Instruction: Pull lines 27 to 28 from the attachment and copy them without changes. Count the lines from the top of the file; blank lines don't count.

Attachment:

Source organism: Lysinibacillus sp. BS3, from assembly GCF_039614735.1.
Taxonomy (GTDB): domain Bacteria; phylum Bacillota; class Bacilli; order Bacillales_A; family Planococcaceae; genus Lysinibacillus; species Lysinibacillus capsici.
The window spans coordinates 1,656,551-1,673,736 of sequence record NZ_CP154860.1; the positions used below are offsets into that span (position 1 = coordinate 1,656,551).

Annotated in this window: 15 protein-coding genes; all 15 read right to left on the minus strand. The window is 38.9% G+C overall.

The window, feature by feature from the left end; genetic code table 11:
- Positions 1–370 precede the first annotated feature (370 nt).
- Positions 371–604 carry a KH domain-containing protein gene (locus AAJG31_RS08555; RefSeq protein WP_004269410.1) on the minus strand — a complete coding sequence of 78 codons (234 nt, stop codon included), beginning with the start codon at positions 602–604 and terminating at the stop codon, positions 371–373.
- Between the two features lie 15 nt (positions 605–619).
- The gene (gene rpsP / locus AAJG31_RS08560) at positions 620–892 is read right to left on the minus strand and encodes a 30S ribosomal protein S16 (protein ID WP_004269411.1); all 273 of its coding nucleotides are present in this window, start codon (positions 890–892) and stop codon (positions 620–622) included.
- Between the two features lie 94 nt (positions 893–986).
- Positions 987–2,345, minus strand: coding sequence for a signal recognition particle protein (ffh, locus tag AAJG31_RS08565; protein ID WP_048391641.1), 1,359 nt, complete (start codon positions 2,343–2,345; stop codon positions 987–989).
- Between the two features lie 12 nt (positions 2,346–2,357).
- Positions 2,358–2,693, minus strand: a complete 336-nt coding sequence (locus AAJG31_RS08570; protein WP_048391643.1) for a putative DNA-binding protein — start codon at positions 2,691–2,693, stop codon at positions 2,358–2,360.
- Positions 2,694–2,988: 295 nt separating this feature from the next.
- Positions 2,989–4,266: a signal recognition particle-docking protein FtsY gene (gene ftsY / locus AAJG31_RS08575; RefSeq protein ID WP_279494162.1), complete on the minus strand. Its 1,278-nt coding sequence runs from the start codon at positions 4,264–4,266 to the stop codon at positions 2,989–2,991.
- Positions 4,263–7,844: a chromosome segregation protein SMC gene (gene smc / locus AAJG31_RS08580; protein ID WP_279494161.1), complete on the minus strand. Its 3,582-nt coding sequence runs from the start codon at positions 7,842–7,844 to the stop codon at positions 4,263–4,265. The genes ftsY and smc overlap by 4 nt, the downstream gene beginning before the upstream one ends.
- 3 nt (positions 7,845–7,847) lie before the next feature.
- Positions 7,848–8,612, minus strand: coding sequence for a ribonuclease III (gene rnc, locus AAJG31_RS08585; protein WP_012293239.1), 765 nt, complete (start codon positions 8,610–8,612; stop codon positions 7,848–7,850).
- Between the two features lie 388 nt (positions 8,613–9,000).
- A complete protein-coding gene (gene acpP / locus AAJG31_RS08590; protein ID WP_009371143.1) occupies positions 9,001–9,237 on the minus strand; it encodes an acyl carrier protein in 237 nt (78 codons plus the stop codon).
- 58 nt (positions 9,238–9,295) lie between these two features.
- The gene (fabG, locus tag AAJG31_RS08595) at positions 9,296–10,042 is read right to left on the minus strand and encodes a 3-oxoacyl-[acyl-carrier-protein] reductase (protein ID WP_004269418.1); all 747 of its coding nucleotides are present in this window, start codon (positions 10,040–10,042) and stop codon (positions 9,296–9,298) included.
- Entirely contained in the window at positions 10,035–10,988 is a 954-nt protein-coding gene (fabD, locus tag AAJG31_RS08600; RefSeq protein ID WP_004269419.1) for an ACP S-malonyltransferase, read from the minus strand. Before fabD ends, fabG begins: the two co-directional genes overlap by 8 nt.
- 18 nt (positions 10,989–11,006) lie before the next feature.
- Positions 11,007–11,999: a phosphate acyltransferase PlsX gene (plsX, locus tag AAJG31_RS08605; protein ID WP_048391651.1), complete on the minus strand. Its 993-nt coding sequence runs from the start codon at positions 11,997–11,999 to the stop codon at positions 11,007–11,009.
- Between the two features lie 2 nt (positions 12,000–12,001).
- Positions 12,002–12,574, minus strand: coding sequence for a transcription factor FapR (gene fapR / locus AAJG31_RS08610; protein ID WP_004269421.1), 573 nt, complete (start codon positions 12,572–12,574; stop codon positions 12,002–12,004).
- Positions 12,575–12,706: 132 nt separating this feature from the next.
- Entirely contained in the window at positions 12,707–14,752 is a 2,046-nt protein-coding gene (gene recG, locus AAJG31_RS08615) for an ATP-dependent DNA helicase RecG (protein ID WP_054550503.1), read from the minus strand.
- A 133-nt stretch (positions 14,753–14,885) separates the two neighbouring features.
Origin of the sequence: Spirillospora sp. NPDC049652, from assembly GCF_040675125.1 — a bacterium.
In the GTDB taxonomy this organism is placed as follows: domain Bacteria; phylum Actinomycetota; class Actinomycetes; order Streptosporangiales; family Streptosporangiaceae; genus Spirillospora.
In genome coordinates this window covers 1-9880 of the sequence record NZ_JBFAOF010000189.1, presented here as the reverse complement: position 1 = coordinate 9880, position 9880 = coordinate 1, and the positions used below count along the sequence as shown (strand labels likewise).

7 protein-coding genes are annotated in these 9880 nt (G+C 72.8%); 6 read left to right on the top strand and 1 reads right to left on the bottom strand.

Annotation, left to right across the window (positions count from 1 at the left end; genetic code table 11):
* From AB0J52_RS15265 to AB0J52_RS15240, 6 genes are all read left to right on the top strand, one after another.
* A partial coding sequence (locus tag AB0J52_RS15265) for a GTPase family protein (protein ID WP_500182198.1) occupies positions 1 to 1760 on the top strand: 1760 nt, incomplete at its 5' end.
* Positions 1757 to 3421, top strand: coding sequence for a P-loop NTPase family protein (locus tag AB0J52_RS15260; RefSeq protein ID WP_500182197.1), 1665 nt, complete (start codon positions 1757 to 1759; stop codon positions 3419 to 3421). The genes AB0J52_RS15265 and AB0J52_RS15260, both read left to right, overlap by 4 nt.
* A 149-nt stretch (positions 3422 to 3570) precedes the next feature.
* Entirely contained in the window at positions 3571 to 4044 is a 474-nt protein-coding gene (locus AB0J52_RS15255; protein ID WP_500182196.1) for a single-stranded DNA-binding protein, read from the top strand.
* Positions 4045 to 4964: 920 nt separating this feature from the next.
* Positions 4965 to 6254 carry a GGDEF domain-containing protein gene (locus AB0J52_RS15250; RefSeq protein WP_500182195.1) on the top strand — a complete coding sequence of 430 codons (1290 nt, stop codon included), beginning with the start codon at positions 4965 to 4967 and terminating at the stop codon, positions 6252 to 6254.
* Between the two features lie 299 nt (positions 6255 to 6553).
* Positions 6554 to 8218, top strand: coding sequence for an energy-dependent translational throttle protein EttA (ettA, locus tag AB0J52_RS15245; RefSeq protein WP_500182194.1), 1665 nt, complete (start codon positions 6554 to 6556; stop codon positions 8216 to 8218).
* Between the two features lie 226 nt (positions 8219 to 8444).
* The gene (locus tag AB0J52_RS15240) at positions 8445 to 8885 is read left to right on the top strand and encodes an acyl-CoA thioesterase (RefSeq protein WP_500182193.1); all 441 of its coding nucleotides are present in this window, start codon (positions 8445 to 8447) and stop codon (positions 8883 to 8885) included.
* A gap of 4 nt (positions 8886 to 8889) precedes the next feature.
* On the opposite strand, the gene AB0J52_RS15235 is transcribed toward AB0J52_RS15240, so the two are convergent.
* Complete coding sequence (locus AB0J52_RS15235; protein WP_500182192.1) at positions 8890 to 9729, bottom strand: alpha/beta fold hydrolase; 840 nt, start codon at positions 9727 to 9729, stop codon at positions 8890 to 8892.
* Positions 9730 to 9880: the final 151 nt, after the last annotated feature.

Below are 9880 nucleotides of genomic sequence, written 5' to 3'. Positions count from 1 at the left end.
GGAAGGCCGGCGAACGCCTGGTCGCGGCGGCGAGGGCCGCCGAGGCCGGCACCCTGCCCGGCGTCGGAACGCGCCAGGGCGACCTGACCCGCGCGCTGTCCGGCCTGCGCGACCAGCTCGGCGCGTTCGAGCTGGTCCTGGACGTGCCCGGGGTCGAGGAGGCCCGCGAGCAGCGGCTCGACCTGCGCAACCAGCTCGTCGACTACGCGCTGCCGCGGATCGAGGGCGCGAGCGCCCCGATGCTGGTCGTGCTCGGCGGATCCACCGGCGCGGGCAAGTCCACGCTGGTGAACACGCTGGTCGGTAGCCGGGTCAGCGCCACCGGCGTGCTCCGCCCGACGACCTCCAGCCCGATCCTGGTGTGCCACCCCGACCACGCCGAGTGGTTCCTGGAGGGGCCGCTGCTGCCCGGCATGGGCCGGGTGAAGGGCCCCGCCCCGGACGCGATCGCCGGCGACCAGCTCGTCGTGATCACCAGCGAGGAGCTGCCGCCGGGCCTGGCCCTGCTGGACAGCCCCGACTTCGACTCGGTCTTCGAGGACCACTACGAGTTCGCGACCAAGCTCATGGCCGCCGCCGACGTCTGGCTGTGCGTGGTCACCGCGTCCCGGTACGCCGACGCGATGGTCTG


- Positions 12,002–12,574, minus strand: coding sequence for a transcription factor FapR (gene fapR / locus AAJG31_RS08610; protein ID WP_004269421.1), 573 nt, complete (start codon positions 12,572–12,574; stop codon positions 12,002–12,004).
- Positions 12,575–12,706: 132 nt separating this feature from the next.